Katelyn Baughan So when it comes to giving Tuesday, you you need to decide what your goal is. Some organizations, the goal is fundraising, but some organizations the goal is this is going to kick off our fundraising season. So maybe it's not fundraising. Maybe it's warming people up for that next month where you are going to be asking a lot. So decide kind of what your goal is and then you can build the content from there. When it comes to giving Tuesday, I think I suggest sending four emails, one prior to the week and usually that's Thanksgiving week. And so we get a lot of emails in our inbox Thanksgiving week. But this is a great time to thank your donors, express gratitude and not even ask and even make an ask in this email. This is like, Thank you for making our work possible. Because of you, we've been able to do X, Y, and Z just expressing a little bit of gratitude. And then the next week on Giving Tuesday, I would send two emails on the day, one in the morning. That's like today's giving Tuesday. It does not have to be a long email. People know what giving Tuesday is. We hope that you will consider us as your charity of choice on this day, of this National day of Giving, and maybe a little blurb about what the dollars are going to enable us to do and then one in the evening that is more of a last chance, like urgent, more sense of urgency and really just two emails on giving Tuesday. Don't need to overdo it. People know what it is. They're getting a movie. Emails their inbox. Get creative. You don't have to say the subject line does not have to say Today is giving Tuesday. Give to giving Tuesday. It can be more creative than that. So I would just urge you to not focus too much on that being your big point of interest in your emails. And then one the day after thanking people, showing them kind of the impact. Letting them know how much, how many dollars you raised. If you decide you want to to share that, I don't think it's necessary. But really thanking people and telling them how you plan to use their donations and what they've made possible. Lots of donor centric language, more you less I so less about your organization and what you're doing and more about the donor and what they've made possible. That works really well. And then when you're jumping into your end, I want people to think of this like this is a campaign. So it's not just putting a bunch of emails and social media posts in schedule, like creating a bunch of emails and social media posts. You actually need to have a theme, a strategy, goals and KPI. So sit down and think about what this is going to look like and how you're going to make it a cohesive strategy, cohesive campaign, and how you're going to launch it in that way. Lots of stories of impact. People really, really resonate with stories. So if there's any way that even if you can go directly to the source of the people you're helping and have them write a little letter to the donors, I think that's a great way to really like switch the narrative and show kind of what your work firsthand is doing that's going to perform really, really well. So those are kind of some tips that I have. But it's it's up to your organization, I think, and what your goals are and knowing what works well for your donors. Like, don't be afraid. If you're a small nonprofit, don't be afraid to like, go back through your metrics. I did this for one of my clients, went back through their their newsletters and their emails to see what people clicked on the most that year and what they were engaged with, what the topic was. And we just repurposed that we maybe share like updated it. And so it doesn't have to be brand new content, but I would just urge you to to put some thought into it before creating that content.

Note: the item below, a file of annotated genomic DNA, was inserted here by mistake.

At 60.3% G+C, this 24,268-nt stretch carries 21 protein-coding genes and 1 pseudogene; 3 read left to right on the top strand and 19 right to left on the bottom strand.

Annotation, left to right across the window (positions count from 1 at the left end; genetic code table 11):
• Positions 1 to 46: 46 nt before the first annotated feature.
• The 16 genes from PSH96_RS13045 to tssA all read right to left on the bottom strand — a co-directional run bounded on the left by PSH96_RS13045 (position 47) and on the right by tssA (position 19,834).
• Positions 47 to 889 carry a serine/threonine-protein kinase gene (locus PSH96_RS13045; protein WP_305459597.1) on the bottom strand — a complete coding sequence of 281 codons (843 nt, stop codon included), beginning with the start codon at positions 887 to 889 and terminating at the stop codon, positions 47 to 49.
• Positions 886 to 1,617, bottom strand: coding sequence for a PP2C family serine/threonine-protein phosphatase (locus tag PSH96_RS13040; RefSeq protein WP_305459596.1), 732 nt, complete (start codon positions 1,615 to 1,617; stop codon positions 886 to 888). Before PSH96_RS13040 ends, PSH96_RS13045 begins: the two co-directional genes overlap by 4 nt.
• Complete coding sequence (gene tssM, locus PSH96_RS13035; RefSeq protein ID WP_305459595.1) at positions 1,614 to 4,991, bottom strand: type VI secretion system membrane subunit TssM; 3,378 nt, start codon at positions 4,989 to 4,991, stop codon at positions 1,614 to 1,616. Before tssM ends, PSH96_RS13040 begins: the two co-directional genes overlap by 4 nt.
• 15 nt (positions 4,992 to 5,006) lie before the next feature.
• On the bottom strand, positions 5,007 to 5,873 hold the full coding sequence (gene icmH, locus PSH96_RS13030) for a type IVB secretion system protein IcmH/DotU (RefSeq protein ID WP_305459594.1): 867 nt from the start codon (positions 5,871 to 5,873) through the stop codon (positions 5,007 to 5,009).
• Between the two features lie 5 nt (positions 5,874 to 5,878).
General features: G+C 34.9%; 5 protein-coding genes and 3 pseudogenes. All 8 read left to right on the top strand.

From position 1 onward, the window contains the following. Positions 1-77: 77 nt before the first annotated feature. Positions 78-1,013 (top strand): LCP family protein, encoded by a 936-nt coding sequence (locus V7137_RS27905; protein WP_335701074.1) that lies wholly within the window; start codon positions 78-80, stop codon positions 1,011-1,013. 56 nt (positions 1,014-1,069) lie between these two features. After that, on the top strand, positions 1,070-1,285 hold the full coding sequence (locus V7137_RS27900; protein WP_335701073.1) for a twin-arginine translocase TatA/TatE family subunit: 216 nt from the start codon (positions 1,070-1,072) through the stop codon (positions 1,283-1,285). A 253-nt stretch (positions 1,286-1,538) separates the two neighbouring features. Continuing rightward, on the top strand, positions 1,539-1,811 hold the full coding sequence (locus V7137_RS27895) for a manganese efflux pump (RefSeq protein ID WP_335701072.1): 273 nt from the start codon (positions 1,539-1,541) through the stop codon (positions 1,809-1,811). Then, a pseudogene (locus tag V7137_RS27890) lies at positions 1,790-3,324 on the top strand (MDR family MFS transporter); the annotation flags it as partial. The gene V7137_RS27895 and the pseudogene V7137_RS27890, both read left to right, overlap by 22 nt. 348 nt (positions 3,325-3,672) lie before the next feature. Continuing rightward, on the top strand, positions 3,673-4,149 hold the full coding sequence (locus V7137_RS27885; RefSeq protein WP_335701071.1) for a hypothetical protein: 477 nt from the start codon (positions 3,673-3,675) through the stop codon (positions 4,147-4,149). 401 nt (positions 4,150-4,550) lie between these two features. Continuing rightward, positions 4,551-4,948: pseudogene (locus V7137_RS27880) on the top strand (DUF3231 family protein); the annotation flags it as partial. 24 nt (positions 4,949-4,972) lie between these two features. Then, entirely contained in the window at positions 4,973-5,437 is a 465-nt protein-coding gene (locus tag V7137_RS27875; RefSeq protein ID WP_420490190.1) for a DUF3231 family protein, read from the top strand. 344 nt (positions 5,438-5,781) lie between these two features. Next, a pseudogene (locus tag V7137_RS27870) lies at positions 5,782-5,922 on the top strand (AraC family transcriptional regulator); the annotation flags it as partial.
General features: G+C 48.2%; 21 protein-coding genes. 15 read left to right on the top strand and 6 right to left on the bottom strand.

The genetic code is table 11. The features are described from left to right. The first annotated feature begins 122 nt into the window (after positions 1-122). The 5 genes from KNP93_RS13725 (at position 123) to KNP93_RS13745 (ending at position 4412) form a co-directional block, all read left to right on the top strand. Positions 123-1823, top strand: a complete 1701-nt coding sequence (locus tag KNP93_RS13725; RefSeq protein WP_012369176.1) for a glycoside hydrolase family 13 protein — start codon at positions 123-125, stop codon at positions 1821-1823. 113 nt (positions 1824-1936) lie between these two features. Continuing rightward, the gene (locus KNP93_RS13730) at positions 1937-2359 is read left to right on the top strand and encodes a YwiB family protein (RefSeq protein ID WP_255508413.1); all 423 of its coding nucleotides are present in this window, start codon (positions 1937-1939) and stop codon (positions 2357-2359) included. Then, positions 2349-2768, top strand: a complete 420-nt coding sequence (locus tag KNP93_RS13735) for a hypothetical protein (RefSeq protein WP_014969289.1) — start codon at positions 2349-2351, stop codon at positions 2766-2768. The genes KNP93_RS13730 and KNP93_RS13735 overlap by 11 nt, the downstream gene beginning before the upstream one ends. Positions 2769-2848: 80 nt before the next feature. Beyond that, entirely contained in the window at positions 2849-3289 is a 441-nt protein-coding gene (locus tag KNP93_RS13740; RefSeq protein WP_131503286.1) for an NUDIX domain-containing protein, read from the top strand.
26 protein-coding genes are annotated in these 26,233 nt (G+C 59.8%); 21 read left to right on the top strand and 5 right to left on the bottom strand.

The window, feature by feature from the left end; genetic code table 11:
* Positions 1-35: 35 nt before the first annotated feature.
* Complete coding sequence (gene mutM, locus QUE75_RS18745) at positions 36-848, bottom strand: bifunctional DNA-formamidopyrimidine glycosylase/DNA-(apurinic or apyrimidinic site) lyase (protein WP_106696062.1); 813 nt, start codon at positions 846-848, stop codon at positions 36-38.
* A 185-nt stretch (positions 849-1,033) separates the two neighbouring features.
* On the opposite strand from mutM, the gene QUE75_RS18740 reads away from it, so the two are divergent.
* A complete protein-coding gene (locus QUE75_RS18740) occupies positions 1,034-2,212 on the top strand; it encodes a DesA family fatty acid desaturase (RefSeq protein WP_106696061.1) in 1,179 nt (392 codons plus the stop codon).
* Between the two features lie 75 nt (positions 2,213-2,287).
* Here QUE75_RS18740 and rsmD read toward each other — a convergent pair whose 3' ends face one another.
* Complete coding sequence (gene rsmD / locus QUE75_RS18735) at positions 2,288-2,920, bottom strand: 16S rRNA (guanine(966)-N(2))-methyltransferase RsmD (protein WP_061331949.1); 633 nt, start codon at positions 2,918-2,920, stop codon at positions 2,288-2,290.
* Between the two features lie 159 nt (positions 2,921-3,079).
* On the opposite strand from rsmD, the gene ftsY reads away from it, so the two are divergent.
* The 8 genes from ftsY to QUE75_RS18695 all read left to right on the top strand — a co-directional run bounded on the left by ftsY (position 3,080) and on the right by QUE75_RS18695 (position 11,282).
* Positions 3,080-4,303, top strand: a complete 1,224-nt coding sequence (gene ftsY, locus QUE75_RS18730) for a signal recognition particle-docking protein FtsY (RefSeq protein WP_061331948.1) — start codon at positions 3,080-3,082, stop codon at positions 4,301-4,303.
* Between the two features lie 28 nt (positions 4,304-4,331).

David Schwab My next question, Katelyn, you kind of touched on it already, but is is about cadence and specifically how much is too much email during the season?


 

Katelyn Baughan It's funny, everyone wants to know how many emails is too many emails. I a You can never send enough emails in my opinion.


 

David Schwab Thank you for saying thank you.


 

Katelyn Baughan I mean, eight more emails. We're not sending enough emails. People want more emails. Their studies out there that prove that people are saying, We want to hear from you more. I bet you if you send a survey to your donors and your supporters, they will say, we want to hear from you more. So more emails that are relevant, valuable resource, full emails, even if it's just a short email, I think we get really caught up in like making these long, complicated emails that need to go through like several reviews. Just take, you know, whatever you wrote on social media and maybe draw it out a bit, you know, add some more detail to it. It doesn't need to be this very long email. I mean, people spend like 90 seconds looking at an email. They read add a read at a want to read at a fourth grade reading level. So just like keep it simple, but they want to hear from you more. And so don't get caught up in these like, complicated emails that you're sending out.